I have a note that says "trauma," which I think is meant to refer to another reason why a narrator of whatever type might be unreliable. I also have a note that says "Twin Peaks," and I have no idea what we meant.

Anyway. That's what I remember or can reconstruct at this point, at least while my brains are melting out of my ears in this sauna-like Amtrak train. What are your favorite unreliable narrators, what are some interesting variations or possibilities that you've seen, what are some examples you don't think worked? (Mark spoilers, please.) comment count unavailable comment(s) | add comment (how-to) | link

Err . . . hi, slightly crazed

TV roundup

This is what happens when I am ridiculously busy: I have all these things I want to talk to you all about, and then when I have a little time, it all comes flooding out (I even wrote a booklog post!). Another post written on Amtrak: TV catchup.

I should say that I watch TV mostly with the Pip in the same room, so anything violent or scary is out--not that those are really to my taste anyway. (At this point in SteelyKid's life I'd ditched The Daily Show and The Colbert Report, but though the Pip is acquiring language right now, comprehension at that level is a long way away, I was too cautious before.) Mostly what I want is something with people I like that doesn't make me angry.

Leverage: I would have watched the hell out of the season six they were setting up, so I'm bummed it was canceled. Collapse )

Face Off: the SyFy reality show that's a makeup artist competition. I liked this season better than last because (1) no audience vote determining the winner and (2) it shifted the "win your way back on" to a web series for the next season. Also it made more sense logistically that they didn't bring back all the contestants for the finale, just enough for two helpers each.

Elementary: because the first episode opens with a murder, these episodes kept scrolling off the DVR until I picked it up with the episode with the safe, which turned out to be very low-violence indeed (and, with a couple notable exceptions, much more like the rest of the show). I've since seen all the subsequent episodes except "M.", plus the ones that CBS has re-run. This was probably a good place for me to pick it up, where Holmes and Watson are already more firmly into their friendship/partnership. I enjoy the two of them a lot, and I find it ridiculously refreshing to watch something that is actively opposed to the "Holmes as lone super-special genius" idea and (gasp!) cares about its female lead's agency and choices and life. I saved this past week's episode as a treat for myself because Collapse ) The mysteries are, unsurprisingly, not very good, but I don't watch TV for mysteries so I don't really care; I like hanging out with the characters and watching Watson learn to be a detective and their friendship.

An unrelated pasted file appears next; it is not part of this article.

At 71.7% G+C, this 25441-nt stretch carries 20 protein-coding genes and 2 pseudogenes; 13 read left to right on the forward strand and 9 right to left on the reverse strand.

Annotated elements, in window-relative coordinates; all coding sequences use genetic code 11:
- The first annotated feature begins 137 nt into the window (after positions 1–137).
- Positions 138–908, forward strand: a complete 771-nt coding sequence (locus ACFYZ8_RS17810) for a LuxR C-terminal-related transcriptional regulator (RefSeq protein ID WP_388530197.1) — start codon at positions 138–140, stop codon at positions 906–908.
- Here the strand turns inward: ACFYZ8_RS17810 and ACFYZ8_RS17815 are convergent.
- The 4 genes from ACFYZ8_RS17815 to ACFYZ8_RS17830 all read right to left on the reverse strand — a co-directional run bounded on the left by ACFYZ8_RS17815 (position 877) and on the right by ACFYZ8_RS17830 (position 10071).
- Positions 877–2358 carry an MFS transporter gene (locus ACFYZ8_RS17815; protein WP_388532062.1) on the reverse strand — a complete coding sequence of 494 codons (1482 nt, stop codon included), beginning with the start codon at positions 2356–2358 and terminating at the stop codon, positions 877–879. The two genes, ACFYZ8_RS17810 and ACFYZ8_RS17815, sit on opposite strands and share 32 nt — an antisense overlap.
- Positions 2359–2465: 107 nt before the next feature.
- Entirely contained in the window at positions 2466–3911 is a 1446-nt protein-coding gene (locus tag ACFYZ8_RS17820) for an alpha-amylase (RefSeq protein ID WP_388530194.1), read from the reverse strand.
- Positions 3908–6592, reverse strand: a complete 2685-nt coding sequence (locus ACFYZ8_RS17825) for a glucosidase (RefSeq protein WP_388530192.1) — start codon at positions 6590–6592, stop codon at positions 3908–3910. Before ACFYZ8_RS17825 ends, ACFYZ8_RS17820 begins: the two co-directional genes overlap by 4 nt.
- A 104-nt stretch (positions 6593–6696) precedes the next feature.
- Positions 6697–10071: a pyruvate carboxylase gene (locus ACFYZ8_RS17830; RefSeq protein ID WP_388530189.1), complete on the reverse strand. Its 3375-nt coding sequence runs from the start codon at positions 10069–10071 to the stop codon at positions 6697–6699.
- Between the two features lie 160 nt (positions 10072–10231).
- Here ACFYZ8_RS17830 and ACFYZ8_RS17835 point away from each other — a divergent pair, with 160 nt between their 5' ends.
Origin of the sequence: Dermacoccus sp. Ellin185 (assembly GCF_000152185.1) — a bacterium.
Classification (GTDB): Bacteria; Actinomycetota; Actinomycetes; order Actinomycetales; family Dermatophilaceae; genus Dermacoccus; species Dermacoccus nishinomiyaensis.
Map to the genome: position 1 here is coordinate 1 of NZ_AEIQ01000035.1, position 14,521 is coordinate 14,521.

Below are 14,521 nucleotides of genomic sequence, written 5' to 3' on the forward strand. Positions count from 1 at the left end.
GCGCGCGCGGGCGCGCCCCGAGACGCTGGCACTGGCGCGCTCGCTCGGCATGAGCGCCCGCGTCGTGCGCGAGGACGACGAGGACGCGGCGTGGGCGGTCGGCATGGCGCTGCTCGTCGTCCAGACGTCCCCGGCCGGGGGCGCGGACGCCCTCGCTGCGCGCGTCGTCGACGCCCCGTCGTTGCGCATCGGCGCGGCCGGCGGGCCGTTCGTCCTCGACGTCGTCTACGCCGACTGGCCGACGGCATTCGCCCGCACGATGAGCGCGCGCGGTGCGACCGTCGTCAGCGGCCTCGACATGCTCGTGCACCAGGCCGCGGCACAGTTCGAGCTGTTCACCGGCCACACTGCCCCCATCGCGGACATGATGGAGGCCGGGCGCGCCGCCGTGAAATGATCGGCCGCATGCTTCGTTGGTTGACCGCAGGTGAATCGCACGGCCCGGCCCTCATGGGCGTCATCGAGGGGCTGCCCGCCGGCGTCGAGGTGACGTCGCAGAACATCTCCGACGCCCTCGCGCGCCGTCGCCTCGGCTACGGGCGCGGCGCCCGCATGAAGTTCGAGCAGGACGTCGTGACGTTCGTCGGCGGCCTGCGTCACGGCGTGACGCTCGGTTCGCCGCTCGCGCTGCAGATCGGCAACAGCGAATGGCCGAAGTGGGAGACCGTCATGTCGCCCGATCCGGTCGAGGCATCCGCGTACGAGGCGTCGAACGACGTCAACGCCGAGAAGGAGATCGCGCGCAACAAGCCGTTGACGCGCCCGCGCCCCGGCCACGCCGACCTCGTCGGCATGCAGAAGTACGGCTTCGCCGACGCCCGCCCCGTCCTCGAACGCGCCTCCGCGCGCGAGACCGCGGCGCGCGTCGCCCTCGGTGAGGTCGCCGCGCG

Edit: I meant to link to these two gen Joan-Sherlock friendship fics that I enjoyed:

The Art of Negotiation (6767 words) by language_escapes
Chapters: 1/1
Fandom: Elementary (TV), Sherlock Holmes & Related Fandoms
Rating: Teen And Up Audiences
Warnings: No Archive Warnings Apply
Characters: Sherlock Holmes, Joan Watson (Elementary)
Additional Tags: Boundaries, Negotiations, Male-Female Friendship
Summary: For them, negotiation is less about boundary setting and more about upping the ante.

waltz across naïve wood floors. (4101 words) by paperclipbitch
Chapters: 1/1
Fandom: Elementary (TV), Sherlock Holmes & Related Fandoms
Rating: Teen And Up Audiences
Warnings: No Archive Warnings Apply
Relationships: Sherlock Holmes & Joan Watson, Irene Adler/Sherlock Holmes
Characters: Sherlock Holmes, Joan Watson (Elementary), Marcus Bell, Alfredo Llamosa, Clyde the Tortoise (Elementary)
Additional Tags: Slice of Life, Platonic Relationships, Platonic Female/Male Relationships, Platonic Soulmates, My First Work in This Fandom, written at least partially during accidental medication withdrawal
Summary: "You're wearing my underwear again, aren't you," Joan says.

(There are, right now, five fics that list Clyde the Tortoise as a character. Sometimes I love fandom.)

Farscape. A few weeks ago I decided I was going to watch this to keep myself awake when the Pip woke up at night (as opposed to sitting down with him and waking up in the rocking chair three hours later with a stiff neck). I've only seen the first episode and half of the second at this point, but more SF shows should use puppets and non-CG effects for their aliens. I've already been warned about the fourth season, and I seem to have lost some momentum, but I really like Browder and Black from their SG-1 run and do intend to go back to it. (I almost immediately abandoned my vague plan to keep up with the AV Club's watch when I realized it was doing two episodes a week after the first episode, but those of you who've already seen the show, they usually do a pretty good job, though I don't know if the comments on this are the quality of those on--of all things--the Korra coverage.) comment count unavailable comment(s) | add comment (how-to) | link